Morning Brief: Anti-Racism Vigils, An In-Person Oscars, And The Orange Tier
Good morning, L.A. It’s March 22.
On Saturday evening, two groups held vigils in the San Gabriel Valley to protest violence and racism directed at the Asian community. While the events had, at their core, the same goals, my colleague Josie Huang reports that they had significantly different approaches.
One event was held at the San Gabriel Mission Playhouse and organized by San Gabriel’s vice-mayor. Featuring a lineup of elected officials, it focused on stopping violence, working with police, and encouraging the Asian community to “give more.”
"If you have given to your local community, give more," said Arcadia councilmember Paul Cheng. "If you have purchased PPE for your local schools, do it again."
Meanwhile, the nearby event in Alhambra was initiated by one young woman on social media. Attendees skewed younger and emphasized solidarity with Black and Brown communities. One speaker addressed nearby law enforcement directly:
"For the police listening over there, we would like you to leave," she said. "Our community does not welcome you."
The vigils came on the heels of the murder of eight people in Atlanta, six of whom were Asian women. The tragedy left L.A.’s Asian community shaken, as incidents targeting members of the community have been on the rise for at least a year, fueled by racist rhetoric from local and national politicians.
In the San Gabriel Valley, where a number of cities are majority Asian, these attacks have left many residents afraid and angry.
But as evidenced by Saturday night’s events, many are now pushing back. Betty Hang, the 22-year-old who organized the Alhambra event, told Josie she could no longer be silent.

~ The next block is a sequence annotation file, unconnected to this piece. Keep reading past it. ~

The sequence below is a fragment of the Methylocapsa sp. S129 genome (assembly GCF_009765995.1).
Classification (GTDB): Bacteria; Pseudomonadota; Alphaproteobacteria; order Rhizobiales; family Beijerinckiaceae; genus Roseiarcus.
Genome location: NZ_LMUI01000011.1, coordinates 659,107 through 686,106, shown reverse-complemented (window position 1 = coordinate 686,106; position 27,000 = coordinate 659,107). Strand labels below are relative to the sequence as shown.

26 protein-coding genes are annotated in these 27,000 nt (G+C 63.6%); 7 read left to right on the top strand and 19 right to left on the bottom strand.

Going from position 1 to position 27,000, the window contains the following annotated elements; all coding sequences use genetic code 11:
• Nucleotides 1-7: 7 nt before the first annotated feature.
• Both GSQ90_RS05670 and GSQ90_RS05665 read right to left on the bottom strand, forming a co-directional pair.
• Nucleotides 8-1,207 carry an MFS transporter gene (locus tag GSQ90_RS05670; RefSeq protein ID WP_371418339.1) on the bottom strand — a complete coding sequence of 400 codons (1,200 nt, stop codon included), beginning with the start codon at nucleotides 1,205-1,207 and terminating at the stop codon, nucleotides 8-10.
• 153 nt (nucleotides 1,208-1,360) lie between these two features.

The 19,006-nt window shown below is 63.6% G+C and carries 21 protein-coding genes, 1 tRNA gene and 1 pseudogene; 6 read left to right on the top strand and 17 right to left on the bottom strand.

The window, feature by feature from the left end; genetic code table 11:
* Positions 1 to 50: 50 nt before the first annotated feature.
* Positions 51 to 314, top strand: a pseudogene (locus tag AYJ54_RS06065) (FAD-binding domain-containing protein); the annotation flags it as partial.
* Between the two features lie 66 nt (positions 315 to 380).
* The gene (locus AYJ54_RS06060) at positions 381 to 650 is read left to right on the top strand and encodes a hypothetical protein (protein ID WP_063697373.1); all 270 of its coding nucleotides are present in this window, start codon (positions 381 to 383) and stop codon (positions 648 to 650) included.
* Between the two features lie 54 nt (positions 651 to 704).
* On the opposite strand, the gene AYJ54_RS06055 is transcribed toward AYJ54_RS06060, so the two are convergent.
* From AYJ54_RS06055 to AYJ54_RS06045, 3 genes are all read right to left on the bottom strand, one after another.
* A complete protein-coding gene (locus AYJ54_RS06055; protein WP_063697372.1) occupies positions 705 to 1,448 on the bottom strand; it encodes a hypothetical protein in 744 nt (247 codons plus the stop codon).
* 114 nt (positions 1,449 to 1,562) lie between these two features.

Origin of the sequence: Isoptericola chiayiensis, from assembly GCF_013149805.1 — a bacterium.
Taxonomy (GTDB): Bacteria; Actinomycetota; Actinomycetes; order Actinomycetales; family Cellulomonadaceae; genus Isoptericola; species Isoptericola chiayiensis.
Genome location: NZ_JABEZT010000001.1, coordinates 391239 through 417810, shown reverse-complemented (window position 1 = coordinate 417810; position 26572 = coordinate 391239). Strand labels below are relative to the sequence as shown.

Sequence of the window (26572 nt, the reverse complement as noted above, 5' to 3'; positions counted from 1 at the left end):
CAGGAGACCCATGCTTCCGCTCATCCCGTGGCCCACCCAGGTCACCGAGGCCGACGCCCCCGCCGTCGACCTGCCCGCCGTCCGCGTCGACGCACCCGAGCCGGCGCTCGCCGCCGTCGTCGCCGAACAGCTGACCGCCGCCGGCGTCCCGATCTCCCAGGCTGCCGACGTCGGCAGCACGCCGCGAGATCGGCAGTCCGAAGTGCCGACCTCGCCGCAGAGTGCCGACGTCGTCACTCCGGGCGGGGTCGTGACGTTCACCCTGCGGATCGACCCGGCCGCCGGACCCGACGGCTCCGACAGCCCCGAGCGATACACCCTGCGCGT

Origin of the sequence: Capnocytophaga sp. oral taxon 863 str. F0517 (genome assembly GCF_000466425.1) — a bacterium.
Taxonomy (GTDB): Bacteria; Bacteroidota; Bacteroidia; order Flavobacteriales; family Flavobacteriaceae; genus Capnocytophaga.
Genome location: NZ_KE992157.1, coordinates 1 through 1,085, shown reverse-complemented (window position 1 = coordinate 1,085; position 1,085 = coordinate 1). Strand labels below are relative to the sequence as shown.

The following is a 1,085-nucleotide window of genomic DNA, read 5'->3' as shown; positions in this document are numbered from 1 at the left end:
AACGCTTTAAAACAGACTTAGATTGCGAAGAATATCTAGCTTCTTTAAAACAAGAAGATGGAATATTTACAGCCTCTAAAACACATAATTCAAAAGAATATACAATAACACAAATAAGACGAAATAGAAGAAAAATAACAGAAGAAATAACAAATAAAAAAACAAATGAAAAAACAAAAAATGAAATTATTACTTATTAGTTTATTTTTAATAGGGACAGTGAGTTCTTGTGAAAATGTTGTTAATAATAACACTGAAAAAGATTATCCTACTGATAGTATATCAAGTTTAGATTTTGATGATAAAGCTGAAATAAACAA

"I couldn't wait anymore," Hang said. "I'm not somebody who will be submissive and quiet. I refuse that stereotype. I refuse to be put in a box."
Keep reading for more on what’s happening in L.A. today, and stay safe out there.
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What Else You Need To Know Today
- California may phase out its COVID-19 vaccine priority tiers, making all adults in the state eligible for a shot, in just a few weeks.
- L.A. County could move from the red tier to the less-restrictive orange tier of the state's coronavirus monitoring framework as soon as early April.
- L.A. County health officials on Sunday confirmed 423 new cases of coronavirus and 20 deaths.
- Long Beach is preparing for the unlikely, but possible, event of a tsunami.
- Film studios are trying to figure out how to handle old movies with racist, sexist, homophobic or otherwise offensive content — when those movies are some of its most valuable assets.
- Los Angeles has officially become a “no-kill” shelter city when it comes to rescue animals.
Before You Go … The Oscars Will Be Held In Person
A lot of Hollywood awards shows, such as the Emmys, have been virtual this year. But the Academy Awards are having none of it; in an email to nominees, they announced that the event will be held in person at Downtown L.A’s Union Station — with no exceptions.
“We are going to great lengths to provide a safe and enjoyable evening for all of you in person, as well as for all the millions of film fans around the world,” the email said, “and we feel the virtual thing will diminish those efforts.”
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